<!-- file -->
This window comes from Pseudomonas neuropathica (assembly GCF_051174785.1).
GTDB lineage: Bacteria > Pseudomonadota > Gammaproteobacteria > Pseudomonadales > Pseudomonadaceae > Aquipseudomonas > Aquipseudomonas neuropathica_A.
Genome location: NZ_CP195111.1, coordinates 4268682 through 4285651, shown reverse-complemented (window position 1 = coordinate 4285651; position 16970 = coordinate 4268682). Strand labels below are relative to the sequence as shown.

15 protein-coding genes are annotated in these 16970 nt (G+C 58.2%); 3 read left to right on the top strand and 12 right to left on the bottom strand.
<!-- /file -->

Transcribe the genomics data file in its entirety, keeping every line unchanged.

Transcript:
This window comes from Pseudomonas neuropathica (assembly GCF_051174785.1).
GTDB lineage: Bacteria > Pseudomonadota > Gammaproteobacteria > Pseudomonadales > Pseudomonadaceae > Aquipseudomonas > Aquipseudomonas neuropathica_A.
Genome location: NZ_CP195111.1, coordinates 4268682 through 4285651, shown reverse-complemented (window position 1 = coordinate 4285651; position 16970 = coordinate 4268682). Strand labels below are relative to the sequence as shown.

15 protein-coding genes are annotated in these 16970 nt (G+C 58.2%); 3 read left to right on the top strand and 12 right to left on the bottom strand.